BLUE is best known for their studio quality condenser microphones, but they're quickly making a name for themselves in the consumer electronics field as well. Their inexpensive Snowflake and Snowball USB microphones are big sellers, and their gadgety Mikey is a cool little add-on mic for the iPhone and iPod. Their latest USB microphone, the Yeti, is poised to bridge the pro-sumer gap. It offers a professional feature set with the same ease of use demanded by the average non-technical consumer.
Beyond the distinctive design, one of the most noticeable features of the Yeti is its multi-pattern operation. Like some of the best (and significantly more expensive) professional mics on the market, the Yeti contains three discrete 1/2-inch capsules. These capsules are used both on their own and in combination to deliver a total of four selectable polar patterns. Choose from Cardioid, Omnidirectional, Figure Eight, and Stereo. The onboard gain control ensures a strong signal without h
When I first heard mention of the Yeti, I was expecting some sort of gimmicky computer toy, but upon taking the demo model out of the box I was pleasantly surprised to find a solid, useable piece of gear. BLUE touts the Yeti as being portable, and maybe it is, but I find it to be a little over-represented in their literature compared to what I saw in practice. Fitted in its beefy swivel mount, the Yeti stands about a foot tall, weighing in at around 3.5 pounds. You can carry it around if you need to, but you're probably not going to carry it around in your pocket.
The control layout is smart, with the headphone volume and the mute button on the front for easy access, and the pattern selector and input gain on the back where they're unlikely to be nudged by accident. The control knobs for both the input gain and the headphone volume felt a little sloppy; I was expecting a little tighter tolerance there.
Way Down South
Tilt the mic on its swivel, and you'll discover all the access points. This is where you plug in the USB cable and headphones. You'll also find a threaded socket on the bottom. This allows you to mount the Yeti on a mic stand if need be.
As with most USB microphones, setup is fairly straightforward. I connected a USB cable from my laptop to the Yeti (both USB 1.1 and 2.0 ports are supported), and pointed my recording software to the Yeti as the input device. Once I set the input gain for optimum signal strength, I was ready to record. Keep in mind, the Yeti is bus-powered, so it's better to run it straight to a dedicated USB port as opposed to connecting through some sort of USB hub.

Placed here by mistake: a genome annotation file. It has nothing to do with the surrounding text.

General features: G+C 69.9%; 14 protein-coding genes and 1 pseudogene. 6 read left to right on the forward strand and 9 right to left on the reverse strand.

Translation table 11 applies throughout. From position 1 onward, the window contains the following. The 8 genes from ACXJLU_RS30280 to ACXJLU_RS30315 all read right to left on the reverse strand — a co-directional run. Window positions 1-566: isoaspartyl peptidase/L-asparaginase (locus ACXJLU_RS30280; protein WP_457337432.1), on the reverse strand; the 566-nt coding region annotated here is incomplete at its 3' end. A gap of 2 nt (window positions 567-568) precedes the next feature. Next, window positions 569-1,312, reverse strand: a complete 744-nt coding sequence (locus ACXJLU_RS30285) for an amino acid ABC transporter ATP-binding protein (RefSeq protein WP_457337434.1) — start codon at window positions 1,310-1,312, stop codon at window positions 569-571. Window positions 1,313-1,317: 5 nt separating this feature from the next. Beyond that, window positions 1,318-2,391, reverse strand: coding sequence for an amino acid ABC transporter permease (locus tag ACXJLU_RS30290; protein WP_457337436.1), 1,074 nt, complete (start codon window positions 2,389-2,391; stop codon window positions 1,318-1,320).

Check, One, Two...
I tested the Yeti with a few different audio applications, including GarageBand, Audacity, and Digital Performer. Mic recognition and input selection went off without a hitch, and I was recording right away. The Yeti's included swivel stand provided a stable base for recording, and was easy to position on my desk.
I started with the pickup pattern set to Cardioid to simulate a voice-over project, with the capsule positioned about a foot away from my mouth. The audio was very full-sounding, with some added richness at the low end due to the proximity effect.
Next up, I invited a few friends over to simulate a podcast panel discussion. The Yeti was set to Figure Eight for a one-on-one interview, and both voices were clear, even, and sounded natural. Switching to Omni mode for a round table discussion, everyone spaced themselves roughly equidistant from the Yeti. All voices were equally represented, with a nice blend of the sound. I had boosted the input gain a bit here, and noticed a bit of unwanted ambience vibrating up through the table and into the swivel mount. Some extra padding under the mount solved the problem.
After that, I popped the lid on my acoustic guitar case and put the Yeti in stereo mode. You need to dedicate two input channels in your recording application for this, by the way. Stereo mode is designed to place your sound source in 2-dimensional space, simulating how your ears perceive the audio. Normally I would set up a pair of condenser mics, run them into a tube preamp, then route that out to an audio interface to achieve the same kind of effect, so being able to accomplish all that with a single USB mic was a time-saver. That said, the recorded tracks were a bit lopsided, with good character in the lows and low mids, but less definition and detail up top. Still, for under $150 it did a pretty good job compared to the time and money spent with my usual method. After a bit of fiddling with the EQ in post, I was able to get something I could live with.
Scooching in a bit closer, I tried a close-mic technique with the Yeti in Figure Eight mode. This provided a satisfying blend of tones, with the close-up richness of the acoustic in the front and some extra airiness from the room sound at the back of the Figure Eight pattern.
The Yeti Is No Myth
All in all, the Yeti is a great sounding microphone with pro-quality features at a fantastic price. I've not seen any other USB mic out there that delivers this kind of performance-to-price upside.